This recipe is based on a back issue of Cooks Illustrated (November 1999), and these cut-outs are way yummier than the usual hard, dry gingerbread men. There is plenty of butter in them, so if you don’t overbake them, they remain soft and chewy—the way I like my cookies! Just bake them a bit longer if you prefer crunchy cookies.
The dough is quite soft when you make it, so it’s very easy to smoosh and then roll out between sheets of parchment paper. Don’t try cutting the dough into shapes right away, though—it’s way too soft until it’s been frozen. The key is to have the dough FROZEN solid. (Wait until a cold day like we did—it was zero degrees and the dough chilled nicely on the back porch!) Because you roll out the dough between pieces of parchment paper, and don’t add extra flour, you can keep re-rolling the dough scraps as necessary, and the cookies don’t get tough.
3 cups unbleached all-purpose flour
3/4 cup packed dark brown sugar
1 tablespoon ground cinnamon
1 tablespoon ground ginger
½ teaspoon ground cloves
½ teaspoon sea salt or kosher salt
¾ teaspoon baking soda
1½ sticks butter (12 tablespoons), cut into 12 pieces
¾ cup molasses
2 tablespoons milk
1. In a food processor bowl fitted with steel blade, process flour, sugar, cinnamon, ginger, cloves, salt, and baking soda until combined, about 10 seconds. Scatter butter pieces over flour mixture and process until butter is incorporated, about 15 seconds. Dump in the molasses and milk and process until the dough is evenly moistened and forms a soft mass, about 10 seconds.
2. Scrape dough onto a piece of parchment paper, and divide in half. Working with one portion of dough at a time, roll out somewhere between 1/8-inch and ¼-inch thick between two large sheets of parchment paper. This is a little bit tricky, since the piece of parchment on the bottom side will tend to wrinkle up as you roll the top. Just keep flipping it over, and straightening out the wrinkles. It’s also challenging to know how thin you’re getting the dough, since you can’t see it very well—but it doesn’t much matter. Just do the best you can to get a fairly even layer, and don’t get too obsessive about it. Leave the dough sandwiched between parchment layers, and place on cookie sheet. Freeze it on the cookie sheet until firm, at least 30 minutes, or overnight.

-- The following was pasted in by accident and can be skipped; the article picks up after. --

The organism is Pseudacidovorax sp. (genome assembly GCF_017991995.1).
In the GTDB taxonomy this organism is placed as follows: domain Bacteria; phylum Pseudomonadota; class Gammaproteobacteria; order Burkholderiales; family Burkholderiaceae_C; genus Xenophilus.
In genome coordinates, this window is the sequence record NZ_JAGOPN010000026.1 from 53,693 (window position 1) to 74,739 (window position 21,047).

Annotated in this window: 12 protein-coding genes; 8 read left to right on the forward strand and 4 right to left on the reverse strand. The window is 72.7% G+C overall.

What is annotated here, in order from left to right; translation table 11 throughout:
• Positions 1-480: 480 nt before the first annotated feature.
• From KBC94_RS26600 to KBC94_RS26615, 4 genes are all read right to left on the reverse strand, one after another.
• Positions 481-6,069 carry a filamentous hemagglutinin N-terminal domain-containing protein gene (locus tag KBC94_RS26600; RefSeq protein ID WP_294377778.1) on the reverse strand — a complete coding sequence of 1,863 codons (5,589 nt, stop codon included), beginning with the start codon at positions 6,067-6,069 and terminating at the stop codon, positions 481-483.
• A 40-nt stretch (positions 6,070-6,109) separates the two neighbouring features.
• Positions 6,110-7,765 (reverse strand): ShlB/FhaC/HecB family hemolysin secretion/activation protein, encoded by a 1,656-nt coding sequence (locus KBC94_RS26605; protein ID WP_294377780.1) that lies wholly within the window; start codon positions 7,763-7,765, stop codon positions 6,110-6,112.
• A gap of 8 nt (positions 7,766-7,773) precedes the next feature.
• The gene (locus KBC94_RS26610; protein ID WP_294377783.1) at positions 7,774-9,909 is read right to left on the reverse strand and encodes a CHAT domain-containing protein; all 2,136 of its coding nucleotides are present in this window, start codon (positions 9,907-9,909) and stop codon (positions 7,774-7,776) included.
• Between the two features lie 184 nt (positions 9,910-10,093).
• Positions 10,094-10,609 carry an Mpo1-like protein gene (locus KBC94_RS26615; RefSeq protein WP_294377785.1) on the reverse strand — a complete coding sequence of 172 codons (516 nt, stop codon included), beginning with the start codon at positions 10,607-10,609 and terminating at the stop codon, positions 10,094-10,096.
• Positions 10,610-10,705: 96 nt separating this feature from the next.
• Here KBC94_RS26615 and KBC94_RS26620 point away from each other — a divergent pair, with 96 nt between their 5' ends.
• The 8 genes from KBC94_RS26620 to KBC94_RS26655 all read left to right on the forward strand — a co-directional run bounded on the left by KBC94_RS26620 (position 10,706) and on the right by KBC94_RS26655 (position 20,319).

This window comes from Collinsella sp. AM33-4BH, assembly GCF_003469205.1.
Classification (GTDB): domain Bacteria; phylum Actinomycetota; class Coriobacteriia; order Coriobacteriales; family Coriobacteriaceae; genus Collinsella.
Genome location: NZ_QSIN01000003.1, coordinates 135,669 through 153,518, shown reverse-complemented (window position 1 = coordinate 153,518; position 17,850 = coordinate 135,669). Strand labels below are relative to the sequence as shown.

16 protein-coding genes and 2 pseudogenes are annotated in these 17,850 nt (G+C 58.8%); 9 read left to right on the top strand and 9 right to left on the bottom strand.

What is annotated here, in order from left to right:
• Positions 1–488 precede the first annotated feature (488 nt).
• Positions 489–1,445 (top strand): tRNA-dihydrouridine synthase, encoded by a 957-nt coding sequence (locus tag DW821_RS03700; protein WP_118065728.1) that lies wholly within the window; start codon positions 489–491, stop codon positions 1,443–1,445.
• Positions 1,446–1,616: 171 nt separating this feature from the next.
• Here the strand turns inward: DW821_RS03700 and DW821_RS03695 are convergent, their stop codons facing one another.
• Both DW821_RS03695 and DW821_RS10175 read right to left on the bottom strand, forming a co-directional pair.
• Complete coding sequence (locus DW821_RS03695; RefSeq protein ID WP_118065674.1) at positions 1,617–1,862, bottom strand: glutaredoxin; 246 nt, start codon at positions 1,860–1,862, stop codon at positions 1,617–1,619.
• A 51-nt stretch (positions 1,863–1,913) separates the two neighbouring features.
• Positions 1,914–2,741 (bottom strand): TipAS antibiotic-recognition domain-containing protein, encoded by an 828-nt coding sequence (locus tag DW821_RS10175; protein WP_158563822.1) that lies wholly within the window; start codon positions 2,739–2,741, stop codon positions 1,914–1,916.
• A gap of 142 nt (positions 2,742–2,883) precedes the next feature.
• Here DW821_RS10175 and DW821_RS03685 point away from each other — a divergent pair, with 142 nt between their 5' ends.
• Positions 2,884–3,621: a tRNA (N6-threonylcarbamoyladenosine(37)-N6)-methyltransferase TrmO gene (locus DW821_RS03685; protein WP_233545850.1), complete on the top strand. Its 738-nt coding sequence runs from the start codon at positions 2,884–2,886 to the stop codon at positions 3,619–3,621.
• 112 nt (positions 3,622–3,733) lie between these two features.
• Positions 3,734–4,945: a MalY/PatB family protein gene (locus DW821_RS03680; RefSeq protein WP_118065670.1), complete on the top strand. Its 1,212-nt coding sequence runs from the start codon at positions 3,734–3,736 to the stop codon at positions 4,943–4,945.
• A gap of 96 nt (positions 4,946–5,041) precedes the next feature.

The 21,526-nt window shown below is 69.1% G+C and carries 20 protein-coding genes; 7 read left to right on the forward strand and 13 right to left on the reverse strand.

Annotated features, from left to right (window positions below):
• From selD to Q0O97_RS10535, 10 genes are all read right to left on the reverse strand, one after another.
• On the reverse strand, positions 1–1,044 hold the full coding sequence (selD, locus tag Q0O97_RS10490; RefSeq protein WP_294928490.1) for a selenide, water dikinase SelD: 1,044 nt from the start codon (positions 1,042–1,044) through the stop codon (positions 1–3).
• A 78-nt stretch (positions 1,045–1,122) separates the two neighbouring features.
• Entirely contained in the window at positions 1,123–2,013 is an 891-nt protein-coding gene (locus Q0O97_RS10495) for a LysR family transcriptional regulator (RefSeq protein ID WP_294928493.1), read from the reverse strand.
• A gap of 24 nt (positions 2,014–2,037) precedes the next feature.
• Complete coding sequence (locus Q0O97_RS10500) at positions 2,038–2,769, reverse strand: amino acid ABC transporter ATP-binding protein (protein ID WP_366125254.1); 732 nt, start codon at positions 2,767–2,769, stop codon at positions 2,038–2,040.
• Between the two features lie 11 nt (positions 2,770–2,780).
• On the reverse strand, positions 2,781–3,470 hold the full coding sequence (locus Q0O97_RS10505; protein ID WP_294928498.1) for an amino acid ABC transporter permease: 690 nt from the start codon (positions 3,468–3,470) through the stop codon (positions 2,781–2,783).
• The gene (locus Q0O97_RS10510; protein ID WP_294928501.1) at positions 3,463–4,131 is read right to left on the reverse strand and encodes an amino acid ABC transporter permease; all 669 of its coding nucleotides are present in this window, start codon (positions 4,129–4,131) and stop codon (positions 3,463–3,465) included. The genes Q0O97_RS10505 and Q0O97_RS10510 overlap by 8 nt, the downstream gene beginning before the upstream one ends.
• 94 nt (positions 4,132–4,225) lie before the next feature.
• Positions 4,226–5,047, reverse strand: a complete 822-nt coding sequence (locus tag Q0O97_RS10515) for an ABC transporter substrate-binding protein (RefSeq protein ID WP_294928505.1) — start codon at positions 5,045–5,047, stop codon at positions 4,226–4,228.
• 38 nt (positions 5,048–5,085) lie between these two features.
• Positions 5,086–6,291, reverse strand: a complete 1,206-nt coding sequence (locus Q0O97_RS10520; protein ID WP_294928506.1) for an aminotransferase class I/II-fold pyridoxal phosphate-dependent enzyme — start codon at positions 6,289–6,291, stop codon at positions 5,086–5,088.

3. Adjust oven racks to upper- and lower-middle positions and heat oven to 350 degrees. If your cookie sheets aren’t non-stick, coat them with cooking spray, or line them with parchment paper.
4. Remove one dough sheet from freezer; place on work surface. Peel off top parchment sheet and gently lay it back in place. Flip dough over; peel off and discard second parchment layer. This first step is genius (pre-peeling the parchment off the dough, then putting it gently back on). It lets the dough come off the bottom sheet easily after you cut the shapes out.
5. Cut dough into desired shapes, transferring shapes to cookie sheets as you go. If it’s really frozen, the dough will stay in the cookie cutters when you pick up the shapes, which makes it easy to poke them out onto the cookie sheet—but only if you use the metal cutters that are open at the top. I wouldn’t recommend using closed-top plastic cutters with this recipe, since I think it would stick badly, and as soon as the dough warms up, it’s very soft and gooey. If the dough stays on the parchment when you cut it out, transfer them to the cookie sheet with a wide metal spatula, spacing them ¾-inch apart; set scraps aside. Repeat with remaining dough until cookie sheets are full.
6. Decorate the cookies with raisins or nuts or whatever else suits your fancy.
7. Bake cookies for 7 to 8 minutes. They will be soft in the center, and just firm at the edges. Do NOT overbake. Cool cookies on sheets 2 minutes, then remove with wide metal spatula to wire rack; cool to room temperature.
8. Gather scraps; repeat rolling, chilling, cutting, and baking. Repeat with remaining dough until all dough is used.
9. Store the cookies in an airtight container with sheets of waxed paper or parchment paper between the layers.